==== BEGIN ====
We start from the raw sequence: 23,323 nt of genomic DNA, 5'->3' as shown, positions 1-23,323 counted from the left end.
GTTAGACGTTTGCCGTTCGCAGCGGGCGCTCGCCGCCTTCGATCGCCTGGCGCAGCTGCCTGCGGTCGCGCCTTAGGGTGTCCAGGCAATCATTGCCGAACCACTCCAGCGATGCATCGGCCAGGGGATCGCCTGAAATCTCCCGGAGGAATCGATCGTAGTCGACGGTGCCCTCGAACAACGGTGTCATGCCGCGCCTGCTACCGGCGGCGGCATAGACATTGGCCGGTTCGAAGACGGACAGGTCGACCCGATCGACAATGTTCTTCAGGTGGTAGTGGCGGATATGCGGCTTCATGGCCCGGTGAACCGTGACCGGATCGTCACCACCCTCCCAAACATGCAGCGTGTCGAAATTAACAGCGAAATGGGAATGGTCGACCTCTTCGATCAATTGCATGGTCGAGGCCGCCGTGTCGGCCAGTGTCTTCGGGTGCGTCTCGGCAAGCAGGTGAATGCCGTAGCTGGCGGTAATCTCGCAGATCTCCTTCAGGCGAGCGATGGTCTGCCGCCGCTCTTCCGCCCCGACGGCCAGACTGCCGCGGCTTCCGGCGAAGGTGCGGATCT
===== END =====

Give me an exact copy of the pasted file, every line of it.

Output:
We start from the raw sequence: 23,323 nt of genomic DNA, 5'->3' as shown, positions 1-23,323 counted from the left end.
GTTAGACGTTTGCCGTTCGCAGCGGGCGCTCGCCGCCTTCGATCGCCTGGCGCAGCTGCCTGCGGTCGCGCCTTAGGGTGTCCAGGCAATCATTGCCGAACCACTCCAGCGATGCATCGGCCAGGGGATCGCCTGAAATCTCCCGGAGGAATCGATCGTAGTCGACGGTGCCCTCGAACAACGGTGTCATGCCGCGCCTGCTACCGGCGGCGGCATAGACATTGGCCGGTTCGAAGACGGACAGGTCGACCCGATCGACAATGTTCTTCAGGTGGTAGTGGCGGATATGCGGCTTCATGGCCCGGTGAACCGTGACCGGATCGTCACCACCCTCCCAAACATGCAGCGTGTCGAAATTAACAGCGAAATGGGAATGGTCGACCTCTTCGATCAATTGCATGGTCGAGGCCGCCGTGTCGGCCAGTGTCTTCGGGTGCGTCTCGGCAAGCAGGTGAATGCCGTAGCTGGCGGTAATCTCGCAGATCTCCTTCAGGCGAGCGATGGTCTGCCGCCGCTCTTCCGCCCCGACGGCCAGACTGCCGCGGCTTCCGGCGAAGGTGCGGATCT